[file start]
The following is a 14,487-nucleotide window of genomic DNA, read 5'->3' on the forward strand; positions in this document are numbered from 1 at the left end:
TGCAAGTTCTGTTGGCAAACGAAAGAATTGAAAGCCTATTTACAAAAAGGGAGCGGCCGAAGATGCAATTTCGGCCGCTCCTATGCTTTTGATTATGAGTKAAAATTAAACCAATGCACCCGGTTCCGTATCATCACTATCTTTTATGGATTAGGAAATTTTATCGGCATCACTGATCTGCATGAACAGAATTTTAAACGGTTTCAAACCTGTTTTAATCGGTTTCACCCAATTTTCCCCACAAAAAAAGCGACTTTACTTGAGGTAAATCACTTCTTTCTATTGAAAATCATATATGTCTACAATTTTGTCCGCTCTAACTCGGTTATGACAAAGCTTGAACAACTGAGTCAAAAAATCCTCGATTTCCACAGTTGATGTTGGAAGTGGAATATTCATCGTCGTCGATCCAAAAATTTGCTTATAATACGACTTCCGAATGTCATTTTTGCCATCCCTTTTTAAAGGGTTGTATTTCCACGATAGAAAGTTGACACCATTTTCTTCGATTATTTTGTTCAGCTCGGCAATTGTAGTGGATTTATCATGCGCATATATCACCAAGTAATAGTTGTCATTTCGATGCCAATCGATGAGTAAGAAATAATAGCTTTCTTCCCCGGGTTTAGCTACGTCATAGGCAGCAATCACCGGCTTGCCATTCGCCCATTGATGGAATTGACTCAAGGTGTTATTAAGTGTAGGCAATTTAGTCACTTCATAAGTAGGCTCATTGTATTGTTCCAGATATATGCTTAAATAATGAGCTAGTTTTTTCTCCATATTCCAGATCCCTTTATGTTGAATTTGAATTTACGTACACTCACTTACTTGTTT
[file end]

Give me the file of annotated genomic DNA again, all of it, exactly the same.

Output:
The following is a 14,487-nucleotide window of genomic DNA, read 5'->3' on the forward strand; positions in this document are numbered from 1 at the left end:
TGCAAGTTCTGTTGGCAAACGAAAGAATTGAAAGCCTATTTACAAAAAGGGAGCGGCCGAAGATGCAATTTCGGCCGCTCCTATGCTTTTGATTATGAGTKAAAATTAAACCAATGCACCCGGTTCCGTATCATCACTATCTTTTATGGATTAGGAAATTTTATCGGCATCACTGATCTGCATGAACAGAATTTTAAACGGTTTCAAACCTGTTTTAATCGGTTTCACCCAATTTTCCCCACAAAAAAAGCGACTTTACTTGAGGTAAATCACTTCTTTCTATTGAAAATCATATATGTCTACAATTTTGTCCGCTCTAACTCGGTTATGACAAAGCTTGAACAACTGAGTCAAAAAATCCTCGATTTCCACAGTTGATGTTGGAAGTGGAATATTCATCGTCGTCGATCCAAAAATTTGCTTATAATACGACTTCCGAATGTCATTTTTGCCATCCCTTTTTAAAGGGTTGTATTTCCACGATAGAAAGTTGACACCATTTTCTTCGATTATTTTGTTCAGCTCGGCAATTGTAGTGGATTTATCATGCGCATATATCACCAAGTAATAGTTGTCATTTCGATGCCAATCGATGAGTAAGAAATAATAGCTTTCTTCCCCGGGTTTAGCTACGTCATAGGCAGCAATCACCGGCTTGCCATTCGCCCATTGATGGAATTGACTCAAGGTGTTATTAAGTGTAGGCAATTTAGTCACTTCATAAGTAGGCTCATTGTATTGTTCCAGATATATGCTTAAATAATGAGCTAGTTTTTTCTCCATATTCCAGATCCCTTTATGTTGAATTTGAATTTACGTACACTCACTTACTTGTTT